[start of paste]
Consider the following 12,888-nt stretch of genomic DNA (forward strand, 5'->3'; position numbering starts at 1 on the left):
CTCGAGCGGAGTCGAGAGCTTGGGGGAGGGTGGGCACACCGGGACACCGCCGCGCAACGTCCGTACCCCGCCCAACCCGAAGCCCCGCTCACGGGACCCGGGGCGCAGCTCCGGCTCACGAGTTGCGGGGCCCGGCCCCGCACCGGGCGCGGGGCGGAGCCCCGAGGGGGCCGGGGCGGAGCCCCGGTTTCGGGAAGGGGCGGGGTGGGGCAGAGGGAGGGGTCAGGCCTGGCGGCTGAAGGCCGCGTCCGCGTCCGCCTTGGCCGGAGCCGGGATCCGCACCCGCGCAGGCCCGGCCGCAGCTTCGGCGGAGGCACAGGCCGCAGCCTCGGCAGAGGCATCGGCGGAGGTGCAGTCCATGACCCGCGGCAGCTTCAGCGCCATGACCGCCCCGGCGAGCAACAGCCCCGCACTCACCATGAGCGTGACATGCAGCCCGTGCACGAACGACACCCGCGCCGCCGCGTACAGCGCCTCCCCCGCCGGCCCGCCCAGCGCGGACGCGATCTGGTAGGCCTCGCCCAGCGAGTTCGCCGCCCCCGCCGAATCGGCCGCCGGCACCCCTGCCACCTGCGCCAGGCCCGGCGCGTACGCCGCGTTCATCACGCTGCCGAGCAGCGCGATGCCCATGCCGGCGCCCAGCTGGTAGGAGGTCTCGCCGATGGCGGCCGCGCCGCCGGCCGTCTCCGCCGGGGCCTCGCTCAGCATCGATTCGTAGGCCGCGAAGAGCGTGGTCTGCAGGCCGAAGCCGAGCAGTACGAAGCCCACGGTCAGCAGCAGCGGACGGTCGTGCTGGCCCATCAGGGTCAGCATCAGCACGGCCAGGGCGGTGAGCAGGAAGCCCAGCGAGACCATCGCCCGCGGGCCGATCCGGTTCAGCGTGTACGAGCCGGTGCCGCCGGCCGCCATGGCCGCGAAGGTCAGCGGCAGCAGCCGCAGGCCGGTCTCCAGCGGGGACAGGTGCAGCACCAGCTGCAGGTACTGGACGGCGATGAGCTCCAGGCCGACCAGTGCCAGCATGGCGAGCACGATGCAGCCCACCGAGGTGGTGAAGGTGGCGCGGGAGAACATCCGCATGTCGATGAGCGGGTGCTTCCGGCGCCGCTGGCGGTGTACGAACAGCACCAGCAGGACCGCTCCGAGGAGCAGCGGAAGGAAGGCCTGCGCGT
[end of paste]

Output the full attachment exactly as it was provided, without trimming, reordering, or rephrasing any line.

Consider the following 12,888-nt stretch of genomic DNA (forward strand, 5'->3'; position numbering starts at 1 on the left):
CTCGAGCGGAGTCGAGAGCTTGGGGGAGGGTGGGCACACCGGGACACCGCCGCGCAACGTCCGTACCCCGCCCAACCCGAAGCCCCGCTCACGGGACCCGGGGCGCAGCTCCGGCTCACGAGTTGCGGGGCCCGGCCCCGCACCGGGCGCGGGGCGGAGCCCCGAGGGGGCCGGGGCGGAGCCCCGGTTTCGGGAAGGGGCGGGGTGGGGCAGAGGGAGGGGTCAGGCCTGGCGGCTGAAGGCCGCGTCCGCGTCCGCCTTGGCCGGAGCCGGGATCCGCACCCGCGCAGGCCCGGCCGCAGCTTCGGCGGAGGCACAGGCCGCAGCCTCGGCAGAGGCATCGGCGGAGGTGCAGTCCATGACCCGCGGCAGCTTCAGCGCCATGACCGCCCCGGCGAGCAACAGCCCCGCACTCACCATGAGCGTGACATGCAGCCCGTGCACGAACGACACCCGCGCCGCCGCGTACAGCGCCTCCCCCGCCGGCCCGCCCAGCGCGGACGCGATCTGGTAGGCCTCGCCCAGCGAGTTCGCCGCCCCCGCCGAATCGGCCGCCGGCACCCCTGCCACCTGCGCCAGGCCCGGCGCGTACGCCGCGTTCATCACGCTGCCGAGCAGCGCGATGCCCATGCCGGCGCCCAGCTGGTAGGAGGTCTCGCCGATGGCGGCCGCGCCGCCGGCCGTCTCCGCCGGGGCCTCGCTCAGCATCGATTCGTAGGCCGCGAAGAGCGTGGTCTGCAGGCCGAAGCCGAGCAGTACGAAGCCCACGGTCAGCAGCAGCGGACGGTCGTGCTGGCCCATCAGGGTCAGCATCAGCACGGCCAGGGCGGTGAGCAGGAAGCCCAGCGAGACCATCGCCCGCGGGCCGATCCGGTTCAGCGTGTACGAGCCGGTGCCGCCGGCCGCCATGGCCGCGAAGGTCAGCGGCAGCAGCCGCAGGCCGGTCTCCAGCGGGGACAGGTGCAGCACCAGCTGCAGGTACTGGACGGCGATGAGCTCCAGGCCGACCAGTGCCAGCATGGCGAGCACGATGCAGCCCACCGAGGTGGTGAAGGTGGCGCGGGAGAACATCCGCATGTCGATGAGCGGGTGCTTCCGGCGCCGCTGGCGGTGTACGAACAGCACCAGCAGGACCGCTCCGAGGAGCAGCGGAAGGAAGGCCTGCGCGT